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Sunday, July 29, 2012

Brew Builder

Today, I'm looking at a recipe program that's actually part of a retail website. So, let me start by saying I have no affiliation with this site. In fact they don't even know I'm writing this.

I'm certain there are other online retailers that have this feature. And, to be honest, I don't know why they don't all include this. Usually, you design your recipe, go to your favorite retailer (online or in person), and gather all your ingredients, hoping you haven't forgotten anything.

Here, you design your recipe from what's in stock. Then, when you're finished, click on the button marked “Buy Recipe”, and it all goes into your cart. You can't forget.

It works like any of the simple recipe programs. Decide on the style you're making, what size batch, and your mash efficiency (For a straight extract recipe, don't touch this.) Then, just go tab by tab, and choose your grains, extracts, hops, etc.

Under “Recipe Statistics”, you can see if you hit your target figures or not. Just under that is a running tally of what your recipe includes so far, as well as what you're spending (Yeah, that's important.)

Now, to be fair, there are both plusses and minuses to this. On the plus side, as I said, you design and buy all in one place. You save time and effort by avoiding having to transcribe your recipe from one place to another (and another, and another....). On the other hand, your recipe design is limited to what they have in stock. If you want to use something really exotic, or just weird, you'll have to guess at the effect.

With that in mind, I must say I've used it, and like it. I think it's especially useful if you have an idea of the kind of beer you want to make, but aren't sure of what to use to get there. Oh, and if you really like what you've come up with, you can save your recipe, and buy the same one again.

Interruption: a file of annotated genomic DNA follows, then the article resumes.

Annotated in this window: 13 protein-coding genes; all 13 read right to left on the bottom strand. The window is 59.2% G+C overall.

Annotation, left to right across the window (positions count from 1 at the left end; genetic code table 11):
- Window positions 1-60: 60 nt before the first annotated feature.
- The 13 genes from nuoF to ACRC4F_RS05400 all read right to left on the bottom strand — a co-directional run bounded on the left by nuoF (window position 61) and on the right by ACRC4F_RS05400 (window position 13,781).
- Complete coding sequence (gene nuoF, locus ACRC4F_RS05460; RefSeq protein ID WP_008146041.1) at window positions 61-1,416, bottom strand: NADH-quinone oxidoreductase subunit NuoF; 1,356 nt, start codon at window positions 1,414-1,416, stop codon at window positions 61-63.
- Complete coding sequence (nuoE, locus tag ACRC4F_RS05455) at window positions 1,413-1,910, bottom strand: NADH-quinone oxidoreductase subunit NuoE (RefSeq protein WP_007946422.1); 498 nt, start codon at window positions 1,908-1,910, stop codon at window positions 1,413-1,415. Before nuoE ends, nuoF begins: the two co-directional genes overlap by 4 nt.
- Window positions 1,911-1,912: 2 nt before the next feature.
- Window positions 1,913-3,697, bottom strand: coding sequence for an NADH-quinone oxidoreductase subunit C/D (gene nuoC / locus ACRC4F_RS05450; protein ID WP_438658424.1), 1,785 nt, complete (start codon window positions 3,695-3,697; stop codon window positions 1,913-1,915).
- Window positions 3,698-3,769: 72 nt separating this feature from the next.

As a final word, of course, you aren't obligated to buy, so you can just play around at recipe design. It works well, and given the built-in lag of the internet, it's quite responsive. It can be a worthy addition to your toolbox.

Sunday, July 22, 2012

Brew-Mate Review

Today, I take a look at BrewMate v1.22. At first, I didn't have a good feeling, because the program opens with a huge, garish splash screen.

But, once I used it I was very pleasantly surprised. I like it, a lot.  

Once the program fires up, you're presented with the main program screen, divided into three sections; grains, hops, and miscellaneous. Way down at the bottom is a menu for your yeast choice.

The first steps you need to take are fill out the basics at the top; beer name, style, batch, and efficiency. No need to be fancy with the name, yet. When you choose a style, the various parameters for you beer turn yellow, and will go back to white when you hit the target for that style.

Over on the right is a beer mug, which changes color as you add malts, so you have an idea if you're getting close to the desired appearance.

The grain window allows you to add all the usual grains, malts, sugars, and adjuncts. In the hops window, you get an extensive menu to choose from (although I'd like to see a generic option). You can change the AA of whatever you choose, whether it's pellet, plug, or whole, and exactly when you add it.

The coolest part, for me, is the miscellaneous window. There is some funky, fun stuff there. I'm definitely going to try some of those additions.

The yeast menu allows you to add standard dry yeast, some specific dry yeast, or any one of a bunch of liquid types.

Once you're done, you can save it, or export it to a text file, which I've printed below.

Robust Porter

Recipe Specs
Batch Size (G):           4.0
Total Grain (lb):         6.800
Total Hops (oz):          2.00
Original Gravity (OG):    1.055  (°P): 13.6
Final Gravity (FG):       1.011  (°P): 2.8
Alcohol by Volume (ABV):  5.82 %
Colour (SRM):             29.7   (EBC): 58.5
Bitterness (IBU):         26.4   (Tinseth)
Brewhouse Efficiency (%): 75
Boil Time (Minutes):      60

Grain Bill
3.300 lb Liquid Malt Extract - Dark (48.53%)
2.000 lb American 2-Row (29.41%)
0.500 lb Brown Sugar, Dark (7.35%)
0.500 lb Chocolate (7.35%)
0.500 lb Crystal 120 (7.35%)

Hop Bill